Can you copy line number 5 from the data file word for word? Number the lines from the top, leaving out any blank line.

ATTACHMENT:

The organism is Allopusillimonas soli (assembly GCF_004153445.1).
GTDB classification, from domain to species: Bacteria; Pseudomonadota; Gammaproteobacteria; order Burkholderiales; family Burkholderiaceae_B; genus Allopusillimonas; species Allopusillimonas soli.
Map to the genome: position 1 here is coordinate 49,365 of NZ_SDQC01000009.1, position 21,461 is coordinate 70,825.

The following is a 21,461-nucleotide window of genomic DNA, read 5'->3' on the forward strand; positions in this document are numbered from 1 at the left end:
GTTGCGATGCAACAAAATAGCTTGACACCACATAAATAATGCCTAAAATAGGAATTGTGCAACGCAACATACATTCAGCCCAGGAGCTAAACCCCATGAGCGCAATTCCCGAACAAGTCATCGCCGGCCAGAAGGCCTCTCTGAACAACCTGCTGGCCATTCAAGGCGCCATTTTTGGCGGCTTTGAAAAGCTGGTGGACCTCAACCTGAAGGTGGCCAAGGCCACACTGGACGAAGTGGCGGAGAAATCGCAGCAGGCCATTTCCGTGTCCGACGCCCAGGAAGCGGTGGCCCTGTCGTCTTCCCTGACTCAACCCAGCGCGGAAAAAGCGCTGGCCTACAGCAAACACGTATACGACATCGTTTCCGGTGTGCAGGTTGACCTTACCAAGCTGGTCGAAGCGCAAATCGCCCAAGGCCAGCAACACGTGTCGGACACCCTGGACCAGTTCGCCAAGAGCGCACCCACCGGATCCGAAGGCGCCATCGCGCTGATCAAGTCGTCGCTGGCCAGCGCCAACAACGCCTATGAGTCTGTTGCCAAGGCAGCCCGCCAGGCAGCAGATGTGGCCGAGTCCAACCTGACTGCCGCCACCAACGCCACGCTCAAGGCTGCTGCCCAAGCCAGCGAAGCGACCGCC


GTTGCGATGCAACAAAATAGCTTGACACCACATAAATAATGCCTAAAATAGGAATTGTGCAACGCAACATACATTCAGCCCAGGAGCTAAACCCCATGAGCGCAATTCCCGAACAAGTCATCGCCGGCCAGAAGGCCTCTCTGAACAACCTGCTGGCCATTCAAGGCGCCATTTTTGGCGGCTTTGAAAAGCTGGTGGACCTCAACCTGAAGGTGGCCAAGGCCACACTGGACGAAGTGGCGGAGAAATCGCAGCAGGCCATTTCCGTGTCCGACGCCCAGGAAGCGGTGGCCCTGTCGTCTTCCCTGACTCAACCCAGCGCGGAAAAAGCGCTGGCCTACAGCAAACACGTATACGACATCGTTTCCGGTGTGCAGGTTGACCTTACCAAGCTGGTCGAAGCGCAAATCGCCCAAGGCCAGCAACACGTGTCGGACACCCTGGACCAGTTCGCCAAGAGCGCACCCACCGGATCCGAAGGCGCCATCGCGCTGATCAAGTCGTCGCTGGCCAGCGCCAACAACGCCTATGAGTCTGTTGCCAAGGCAGCCCGCCAGGCAGCAGATGTGGCCGAGTCCAACCTGACTGCCGCCACCAACGCCACGCTCAAGGCTGCTGCCCAAGCCAGCGAAGCGACCGCC